As reported in the Hull Daily Mail:
EU exit ‘could lead to economic renaissance’
Leaving the European Union could lead to an economic renaissance in East Yorkshire, Eurosceptic politician David Davis has said.
The Conservatives have pledged to hold a referendum on the issue if they win the general election.
Mr Davis, Tory MP for Haltemprice and Howden, would like that vote to be held in 2016 – a year earlier than planned at present.
He admitted large companies would have concerns but said it was a “false worry”.
He said: “If we were outside the EU, we would be the biggest single trading partner by far, bigger than America, almost twice as big as China.
“A vast amount of goods come from Europe to us and that gives us fantastic negotiating leverage.”
Mr Davis claimed leaving could also boost the country’s ability to trade with the rest of the world, opening up “access to other markets”.
Yorkshire draws heavily on EU funding, with millions from the European Regional Development Fund being used to support new business park developments and company expansion.
But Mr Davis said the UK is a net contributor, spending £10bn more in the union than it used.
He said: “Those grant systems would have to be replaced by a national support system.
“If we strike Europe out of that, it means you would get more of the grant from central government and I would argue that’s more efficient.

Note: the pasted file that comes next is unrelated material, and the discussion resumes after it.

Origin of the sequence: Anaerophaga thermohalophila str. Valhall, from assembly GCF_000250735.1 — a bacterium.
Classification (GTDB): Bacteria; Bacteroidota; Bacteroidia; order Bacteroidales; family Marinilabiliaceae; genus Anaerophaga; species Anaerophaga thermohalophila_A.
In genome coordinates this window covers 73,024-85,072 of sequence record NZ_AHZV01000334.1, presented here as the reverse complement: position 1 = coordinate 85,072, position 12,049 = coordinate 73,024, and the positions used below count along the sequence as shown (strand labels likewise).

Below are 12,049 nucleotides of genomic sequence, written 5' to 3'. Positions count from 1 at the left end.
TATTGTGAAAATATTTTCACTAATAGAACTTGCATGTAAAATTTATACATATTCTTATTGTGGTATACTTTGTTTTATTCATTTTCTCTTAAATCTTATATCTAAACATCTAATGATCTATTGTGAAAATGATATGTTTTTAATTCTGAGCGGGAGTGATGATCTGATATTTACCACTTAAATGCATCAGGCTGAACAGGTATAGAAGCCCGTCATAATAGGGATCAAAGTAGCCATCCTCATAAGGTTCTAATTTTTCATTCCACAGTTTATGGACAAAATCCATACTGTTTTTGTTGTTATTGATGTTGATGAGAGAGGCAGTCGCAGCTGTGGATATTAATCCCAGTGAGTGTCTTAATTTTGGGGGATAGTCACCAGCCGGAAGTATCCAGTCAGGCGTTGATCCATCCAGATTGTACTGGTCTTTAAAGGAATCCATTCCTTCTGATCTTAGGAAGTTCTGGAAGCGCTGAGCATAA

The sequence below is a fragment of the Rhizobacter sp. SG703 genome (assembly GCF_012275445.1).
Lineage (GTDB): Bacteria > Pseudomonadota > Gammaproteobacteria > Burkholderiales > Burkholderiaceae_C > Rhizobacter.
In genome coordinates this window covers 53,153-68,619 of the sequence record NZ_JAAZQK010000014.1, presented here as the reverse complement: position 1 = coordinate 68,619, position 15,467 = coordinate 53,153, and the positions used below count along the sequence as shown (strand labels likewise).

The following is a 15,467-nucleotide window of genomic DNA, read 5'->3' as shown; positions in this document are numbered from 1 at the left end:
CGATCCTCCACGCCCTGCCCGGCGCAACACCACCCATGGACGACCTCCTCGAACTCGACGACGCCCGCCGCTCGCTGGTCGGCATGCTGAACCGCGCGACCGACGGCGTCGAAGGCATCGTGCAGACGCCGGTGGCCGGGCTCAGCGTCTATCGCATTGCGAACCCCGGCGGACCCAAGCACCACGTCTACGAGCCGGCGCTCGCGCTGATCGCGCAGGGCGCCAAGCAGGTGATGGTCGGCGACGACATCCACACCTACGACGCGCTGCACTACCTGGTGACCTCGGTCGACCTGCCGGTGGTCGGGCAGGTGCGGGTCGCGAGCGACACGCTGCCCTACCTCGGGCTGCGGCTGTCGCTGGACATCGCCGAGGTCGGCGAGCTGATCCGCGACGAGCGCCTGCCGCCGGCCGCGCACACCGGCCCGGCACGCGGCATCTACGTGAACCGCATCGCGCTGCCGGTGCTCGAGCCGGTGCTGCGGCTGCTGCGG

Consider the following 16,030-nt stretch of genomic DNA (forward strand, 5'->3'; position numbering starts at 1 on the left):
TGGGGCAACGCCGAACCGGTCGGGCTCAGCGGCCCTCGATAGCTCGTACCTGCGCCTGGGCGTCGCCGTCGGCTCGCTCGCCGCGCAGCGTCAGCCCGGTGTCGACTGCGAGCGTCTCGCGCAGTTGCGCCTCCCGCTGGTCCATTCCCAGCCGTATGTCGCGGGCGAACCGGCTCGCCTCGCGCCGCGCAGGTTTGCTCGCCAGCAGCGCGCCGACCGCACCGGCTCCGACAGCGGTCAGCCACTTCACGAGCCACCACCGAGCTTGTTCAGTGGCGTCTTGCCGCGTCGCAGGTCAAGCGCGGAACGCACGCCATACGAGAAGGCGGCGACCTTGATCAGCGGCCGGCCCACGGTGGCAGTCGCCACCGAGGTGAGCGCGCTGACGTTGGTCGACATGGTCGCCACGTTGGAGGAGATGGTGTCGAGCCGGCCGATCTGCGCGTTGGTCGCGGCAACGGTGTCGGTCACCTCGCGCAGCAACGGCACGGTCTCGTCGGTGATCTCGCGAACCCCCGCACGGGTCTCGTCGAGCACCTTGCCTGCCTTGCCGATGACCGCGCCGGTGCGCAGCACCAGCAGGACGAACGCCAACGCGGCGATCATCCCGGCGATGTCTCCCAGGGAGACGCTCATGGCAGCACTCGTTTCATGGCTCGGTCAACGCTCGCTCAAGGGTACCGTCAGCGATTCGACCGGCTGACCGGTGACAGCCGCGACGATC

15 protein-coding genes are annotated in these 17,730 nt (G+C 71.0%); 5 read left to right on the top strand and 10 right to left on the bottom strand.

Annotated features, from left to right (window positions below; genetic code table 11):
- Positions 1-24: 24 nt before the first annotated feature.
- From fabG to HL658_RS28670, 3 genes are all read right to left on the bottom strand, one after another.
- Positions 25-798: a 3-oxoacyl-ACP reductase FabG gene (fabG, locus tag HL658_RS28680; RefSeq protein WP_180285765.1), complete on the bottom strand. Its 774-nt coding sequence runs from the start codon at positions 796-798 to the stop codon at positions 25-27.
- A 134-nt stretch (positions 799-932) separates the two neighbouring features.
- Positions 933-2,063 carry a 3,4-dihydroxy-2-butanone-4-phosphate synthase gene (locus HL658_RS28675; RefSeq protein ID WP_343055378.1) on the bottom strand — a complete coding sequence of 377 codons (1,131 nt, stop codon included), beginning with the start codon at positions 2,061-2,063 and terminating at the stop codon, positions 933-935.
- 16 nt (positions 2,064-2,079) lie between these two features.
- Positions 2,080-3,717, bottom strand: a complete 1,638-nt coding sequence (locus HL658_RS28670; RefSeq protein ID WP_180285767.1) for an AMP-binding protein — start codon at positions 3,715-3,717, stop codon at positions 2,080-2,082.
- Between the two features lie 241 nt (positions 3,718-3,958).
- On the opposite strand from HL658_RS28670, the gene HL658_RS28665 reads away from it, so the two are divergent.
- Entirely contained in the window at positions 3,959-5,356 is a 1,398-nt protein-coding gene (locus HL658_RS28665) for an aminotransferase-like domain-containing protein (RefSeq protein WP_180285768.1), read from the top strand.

“It would almost automatically be replaced from domestic spending in most cases.”
As a port city, Hull has strong links with Europe.
Siemens, which is moving into a £310m offshore wind turbine facility in Alexandra Dock, has voiced fears about what a vote to leave would mean.
Hull project director Finbarr Dowling said: “We are very much part of that European family and we want to continue like that.
“When I look out, all to the east is Europe, so we want to be able to export into Europe and we have a better chance of doing that if we are in the union.”
But Mr Davis dismissed that argument as “claptrap”.
He said: “Siemens are a German company and of course they don’t want us to leave.
“It tells you that the biggest disadvantage in our leaving is not to us, but to them.
“It’s a nonsensical argument, but it’s quite common among big businessmen – they don’t understand politics and they have a very slim grasp of the dynamics of international economics, let alone the politics.”
If the Conservatives won the election, Mr Davis said, he would be likely to campaign against staying in the EU.
He said: “If I bet my salary today, I would bet on me arguing to be out.
“There are perfectly good arguments for staying, but the most likely future is we will be out of the EU and there will be an economic renaissance if we do it properly.”